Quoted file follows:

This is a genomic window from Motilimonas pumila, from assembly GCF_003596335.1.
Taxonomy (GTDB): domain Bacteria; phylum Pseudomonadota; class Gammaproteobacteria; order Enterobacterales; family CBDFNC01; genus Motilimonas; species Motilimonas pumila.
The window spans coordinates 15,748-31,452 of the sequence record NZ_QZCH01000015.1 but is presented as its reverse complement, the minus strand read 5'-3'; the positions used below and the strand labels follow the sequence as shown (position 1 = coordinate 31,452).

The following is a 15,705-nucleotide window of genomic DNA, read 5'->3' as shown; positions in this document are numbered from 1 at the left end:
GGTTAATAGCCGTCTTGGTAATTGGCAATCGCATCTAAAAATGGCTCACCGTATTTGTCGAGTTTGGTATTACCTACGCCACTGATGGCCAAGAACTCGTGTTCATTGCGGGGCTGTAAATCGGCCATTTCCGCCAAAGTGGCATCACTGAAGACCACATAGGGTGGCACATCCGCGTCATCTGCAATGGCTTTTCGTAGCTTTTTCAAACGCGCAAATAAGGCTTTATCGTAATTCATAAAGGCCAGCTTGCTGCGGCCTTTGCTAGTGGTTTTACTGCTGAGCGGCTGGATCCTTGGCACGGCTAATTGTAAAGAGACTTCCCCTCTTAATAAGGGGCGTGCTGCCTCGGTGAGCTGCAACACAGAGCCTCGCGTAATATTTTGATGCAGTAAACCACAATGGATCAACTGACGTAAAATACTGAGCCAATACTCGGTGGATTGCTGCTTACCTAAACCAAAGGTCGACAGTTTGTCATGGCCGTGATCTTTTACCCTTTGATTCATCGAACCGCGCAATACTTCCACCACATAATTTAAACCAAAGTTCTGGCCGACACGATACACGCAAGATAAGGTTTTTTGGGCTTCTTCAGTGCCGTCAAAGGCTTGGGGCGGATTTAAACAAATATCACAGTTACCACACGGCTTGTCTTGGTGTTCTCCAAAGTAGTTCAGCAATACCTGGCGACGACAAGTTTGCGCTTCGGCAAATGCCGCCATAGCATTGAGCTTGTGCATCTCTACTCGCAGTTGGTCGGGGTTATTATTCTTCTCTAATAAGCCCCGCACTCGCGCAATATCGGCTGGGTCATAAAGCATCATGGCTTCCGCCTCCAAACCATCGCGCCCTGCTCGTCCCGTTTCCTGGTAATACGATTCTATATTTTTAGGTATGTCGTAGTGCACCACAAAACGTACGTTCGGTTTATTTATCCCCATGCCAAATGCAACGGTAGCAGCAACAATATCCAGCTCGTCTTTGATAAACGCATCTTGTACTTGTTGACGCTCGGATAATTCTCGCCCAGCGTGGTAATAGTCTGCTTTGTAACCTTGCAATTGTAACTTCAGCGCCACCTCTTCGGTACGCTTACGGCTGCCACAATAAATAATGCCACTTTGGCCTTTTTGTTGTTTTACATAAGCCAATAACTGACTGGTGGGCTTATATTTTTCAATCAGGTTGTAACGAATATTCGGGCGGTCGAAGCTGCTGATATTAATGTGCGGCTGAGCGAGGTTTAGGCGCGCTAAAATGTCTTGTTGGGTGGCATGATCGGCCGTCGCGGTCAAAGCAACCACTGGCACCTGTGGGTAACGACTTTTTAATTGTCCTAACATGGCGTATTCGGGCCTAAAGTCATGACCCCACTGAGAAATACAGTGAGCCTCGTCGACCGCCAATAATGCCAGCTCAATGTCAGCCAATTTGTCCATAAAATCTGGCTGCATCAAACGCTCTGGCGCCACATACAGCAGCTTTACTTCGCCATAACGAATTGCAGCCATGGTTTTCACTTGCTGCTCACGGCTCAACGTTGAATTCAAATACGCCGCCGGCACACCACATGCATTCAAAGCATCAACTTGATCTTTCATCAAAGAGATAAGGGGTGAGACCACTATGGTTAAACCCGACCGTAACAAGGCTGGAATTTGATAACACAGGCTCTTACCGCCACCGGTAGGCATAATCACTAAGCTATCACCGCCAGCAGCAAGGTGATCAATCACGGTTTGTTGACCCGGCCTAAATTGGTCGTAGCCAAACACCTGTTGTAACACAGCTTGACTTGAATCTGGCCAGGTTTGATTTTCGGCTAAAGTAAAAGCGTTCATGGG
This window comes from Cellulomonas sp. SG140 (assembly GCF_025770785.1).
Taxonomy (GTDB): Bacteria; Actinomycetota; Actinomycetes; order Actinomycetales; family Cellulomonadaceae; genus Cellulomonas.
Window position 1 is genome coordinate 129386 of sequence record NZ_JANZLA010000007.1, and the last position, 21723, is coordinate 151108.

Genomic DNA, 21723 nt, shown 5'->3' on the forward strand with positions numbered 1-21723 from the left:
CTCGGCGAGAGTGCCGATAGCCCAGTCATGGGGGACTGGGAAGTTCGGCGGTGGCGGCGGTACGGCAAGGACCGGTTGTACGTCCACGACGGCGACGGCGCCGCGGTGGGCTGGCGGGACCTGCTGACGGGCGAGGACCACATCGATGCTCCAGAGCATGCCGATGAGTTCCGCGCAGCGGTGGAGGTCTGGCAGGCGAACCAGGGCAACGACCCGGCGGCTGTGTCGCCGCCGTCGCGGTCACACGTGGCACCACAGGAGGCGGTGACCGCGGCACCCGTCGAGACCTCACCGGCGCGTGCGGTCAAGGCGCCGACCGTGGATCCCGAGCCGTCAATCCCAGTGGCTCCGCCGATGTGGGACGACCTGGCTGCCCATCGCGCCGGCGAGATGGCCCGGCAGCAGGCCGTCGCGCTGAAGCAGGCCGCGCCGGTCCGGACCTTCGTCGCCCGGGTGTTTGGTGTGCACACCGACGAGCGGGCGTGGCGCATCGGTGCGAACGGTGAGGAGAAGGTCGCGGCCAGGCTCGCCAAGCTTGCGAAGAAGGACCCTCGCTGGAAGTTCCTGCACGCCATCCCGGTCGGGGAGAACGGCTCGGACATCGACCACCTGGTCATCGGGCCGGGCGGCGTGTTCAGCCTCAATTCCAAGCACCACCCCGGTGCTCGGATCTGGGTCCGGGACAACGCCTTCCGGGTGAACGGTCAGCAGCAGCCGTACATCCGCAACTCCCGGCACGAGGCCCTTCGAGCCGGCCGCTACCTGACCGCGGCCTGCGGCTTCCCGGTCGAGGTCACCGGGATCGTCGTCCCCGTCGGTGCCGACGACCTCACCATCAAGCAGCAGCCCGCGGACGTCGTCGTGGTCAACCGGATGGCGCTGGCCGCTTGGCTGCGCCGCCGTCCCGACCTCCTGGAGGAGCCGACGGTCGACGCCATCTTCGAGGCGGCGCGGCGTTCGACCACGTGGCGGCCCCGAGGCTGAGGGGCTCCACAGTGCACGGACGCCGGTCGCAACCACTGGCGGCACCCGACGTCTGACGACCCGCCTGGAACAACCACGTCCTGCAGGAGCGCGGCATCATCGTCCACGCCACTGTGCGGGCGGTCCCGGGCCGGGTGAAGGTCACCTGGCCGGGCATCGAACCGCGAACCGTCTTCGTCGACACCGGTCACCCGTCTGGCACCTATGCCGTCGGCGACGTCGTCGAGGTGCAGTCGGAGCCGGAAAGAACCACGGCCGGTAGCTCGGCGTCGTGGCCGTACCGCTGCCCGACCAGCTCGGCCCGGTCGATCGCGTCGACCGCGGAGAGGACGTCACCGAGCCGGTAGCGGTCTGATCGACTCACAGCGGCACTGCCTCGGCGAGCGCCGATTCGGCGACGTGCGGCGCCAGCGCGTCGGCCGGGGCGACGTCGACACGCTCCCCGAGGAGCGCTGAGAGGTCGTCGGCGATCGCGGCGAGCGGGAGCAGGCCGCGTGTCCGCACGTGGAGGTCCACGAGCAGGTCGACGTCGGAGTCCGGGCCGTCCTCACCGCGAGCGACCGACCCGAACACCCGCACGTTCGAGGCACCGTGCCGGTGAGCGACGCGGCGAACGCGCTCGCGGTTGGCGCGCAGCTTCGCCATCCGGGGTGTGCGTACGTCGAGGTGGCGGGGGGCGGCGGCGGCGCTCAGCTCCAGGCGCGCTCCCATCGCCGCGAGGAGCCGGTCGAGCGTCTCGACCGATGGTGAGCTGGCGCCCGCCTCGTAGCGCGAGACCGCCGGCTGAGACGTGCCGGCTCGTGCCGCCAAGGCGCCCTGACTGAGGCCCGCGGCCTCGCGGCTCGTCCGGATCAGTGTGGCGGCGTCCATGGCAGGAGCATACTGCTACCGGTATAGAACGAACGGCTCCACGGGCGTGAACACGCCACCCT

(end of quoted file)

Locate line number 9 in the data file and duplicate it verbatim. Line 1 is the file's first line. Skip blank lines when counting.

Genomic DNA, 21723 nt, shown 5'->3' on the forward strand with positions numbered 1-21723 from the left: